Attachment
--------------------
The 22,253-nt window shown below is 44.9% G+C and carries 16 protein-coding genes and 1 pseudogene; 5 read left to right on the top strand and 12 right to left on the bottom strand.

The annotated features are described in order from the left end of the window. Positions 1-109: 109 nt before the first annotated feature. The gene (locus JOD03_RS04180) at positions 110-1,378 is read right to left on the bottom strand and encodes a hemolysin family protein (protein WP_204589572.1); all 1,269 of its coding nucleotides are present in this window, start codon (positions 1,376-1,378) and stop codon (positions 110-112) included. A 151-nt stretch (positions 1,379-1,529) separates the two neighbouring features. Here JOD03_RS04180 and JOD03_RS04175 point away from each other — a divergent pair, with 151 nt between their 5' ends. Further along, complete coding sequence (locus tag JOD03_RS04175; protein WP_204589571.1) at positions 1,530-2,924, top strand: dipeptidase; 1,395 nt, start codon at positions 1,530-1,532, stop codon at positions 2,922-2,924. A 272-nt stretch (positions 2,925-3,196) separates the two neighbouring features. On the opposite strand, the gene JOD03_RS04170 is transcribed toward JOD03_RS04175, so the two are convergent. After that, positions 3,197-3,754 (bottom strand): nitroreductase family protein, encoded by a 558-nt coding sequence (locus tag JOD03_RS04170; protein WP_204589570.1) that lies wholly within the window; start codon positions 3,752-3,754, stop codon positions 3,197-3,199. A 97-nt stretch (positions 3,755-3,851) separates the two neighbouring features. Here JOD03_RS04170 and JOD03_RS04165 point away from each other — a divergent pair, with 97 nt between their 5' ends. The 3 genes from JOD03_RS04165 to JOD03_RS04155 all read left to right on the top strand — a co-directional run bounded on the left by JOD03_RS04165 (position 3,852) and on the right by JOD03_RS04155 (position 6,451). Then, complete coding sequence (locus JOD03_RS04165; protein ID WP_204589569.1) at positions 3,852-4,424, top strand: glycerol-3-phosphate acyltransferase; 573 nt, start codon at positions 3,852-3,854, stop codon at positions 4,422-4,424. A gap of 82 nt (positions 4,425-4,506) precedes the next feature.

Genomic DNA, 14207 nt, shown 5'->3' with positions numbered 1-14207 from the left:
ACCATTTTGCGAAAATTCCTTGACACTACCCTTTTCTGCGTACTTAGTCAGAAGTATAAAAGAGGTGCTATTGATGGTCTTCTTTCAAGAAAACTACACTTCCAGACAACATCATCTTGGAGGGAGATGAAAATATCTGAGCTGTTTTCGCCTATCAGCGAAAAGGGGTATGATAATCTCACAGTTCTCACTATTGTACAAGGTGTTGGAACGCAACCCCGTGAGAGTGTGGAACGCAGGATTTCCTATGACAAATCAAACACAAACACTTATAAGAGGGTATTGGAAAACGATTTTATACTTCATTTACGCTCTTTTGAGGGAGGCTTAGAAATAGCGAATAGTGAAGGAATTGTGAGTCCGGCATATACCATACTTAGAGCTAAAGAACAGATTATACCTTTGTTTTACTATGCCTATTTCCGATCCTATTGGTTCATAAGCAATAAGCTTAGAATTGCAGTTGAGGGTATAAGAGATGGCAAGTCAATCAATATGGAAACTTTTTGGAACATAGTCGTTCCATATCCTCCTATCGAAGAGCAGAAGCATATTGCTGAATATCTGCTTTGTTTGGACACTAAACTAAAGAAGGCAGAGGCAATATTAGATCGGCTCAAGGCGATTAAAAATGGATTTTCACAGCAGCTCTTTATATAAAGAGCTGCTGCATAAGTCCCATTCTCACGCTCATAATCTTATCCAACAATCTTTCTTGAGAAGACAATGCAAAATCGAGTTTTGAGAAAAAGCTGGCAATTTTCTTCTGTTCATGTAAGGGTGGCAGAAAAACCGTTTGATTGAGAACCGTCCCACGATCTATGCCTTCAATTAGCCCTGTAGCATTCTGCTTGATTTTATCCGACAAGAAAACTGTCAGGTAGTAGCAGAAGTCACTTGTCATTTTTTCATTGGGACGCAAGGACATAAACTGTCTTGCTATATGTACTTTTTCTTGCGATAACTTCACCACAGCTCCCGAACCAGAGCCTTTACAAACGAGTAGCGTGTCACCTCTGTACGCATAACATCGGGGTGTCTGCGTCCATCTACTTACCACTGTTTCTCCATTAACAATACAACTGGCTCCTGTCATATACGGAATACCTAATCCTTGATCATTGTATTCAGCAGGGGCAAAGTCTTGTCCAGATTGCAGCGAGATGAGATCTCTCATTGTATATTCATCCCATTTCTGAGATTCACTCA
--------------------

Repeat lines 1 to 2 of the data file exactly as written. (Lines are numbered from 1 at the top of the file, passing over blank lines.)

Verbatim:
The 22,253-nt window shown below is 44.9% G+C and carries 16 protein-coding genes and 1 pseudogene; 5 read left to right on the top strand and 12 right to left on the bottom strand.

The annotated features are described in order from the left end of the window. Positions 1-109: 109 nt before the first annotated feature. The gene (locus JOD03_RS04180) at positions 110-1,378 is read right to left on the bottom strand and encodes a hemolysin family protein (protein WP_204589572.1); all 1,269 of its coding nucleotides are present in this window, start codon (positions 1,376-1,378) and stop codon (positions 110-112) included. A 151-nt stretch (positions 1,379-1,529) separates the two neighbouring features. Here JOD03_RS04180 and JOD03_RS04175 point away from each other — a divergent pair, with 151 nt between their 5' ends. Further along, complete coding sequence (locus tag JOD03_RS04175; protein WP_204589571.1) at positions 1,530-2,924, top strand: dipeptidase; 1,395 nt, start codon at positions 1,530-1,532, stop codon at positions 2,922-2,924. A 272-nt stretch (positions 2,925-3,196) separates the two neighbouring features. On the opposite strand, the gene JOD03_RS04170 is transcribed toward JOD03_RS04175, so the two are convergent. After that, positions 3,197-3,754 (bottom strand): nitroreductase family protein, encoded by a 558-nt coding sequence (locus tag JOD03_RS04170; protein WP_204589570.1) that lies wholly within the window; start codon positions 3,752-3,754, stop codon positions 3,197-3,199. A 97-nt stretch (positions 3,755-3,851) separates the two neighbouring features. Here JOD03_RS04170 and JOD03_RS04165 point away from each other — a divergent pair, with 97 nt between their 5' ends. The 3 genes from JOD03_RS04165 to JOD03_RS04155 all read left to right on the top strand — a co-directional run bounded on the left by JOD03_RS04165 (position 3,852) and on the right by JOD03_RS04155 (position 6,451). Then, complete coding sequence (locus JOD03_RS04165; protein ID WP_204589569.1) at positions 3,852-4,424, top strand: glycerol-3-phosphate acyltransferase; 573 nt, start codon at positions 3,852-3,854, stop codon at positions 4,422-4,424. A gap of 82 nt (positions 4,425-4,506) precedes the next feature.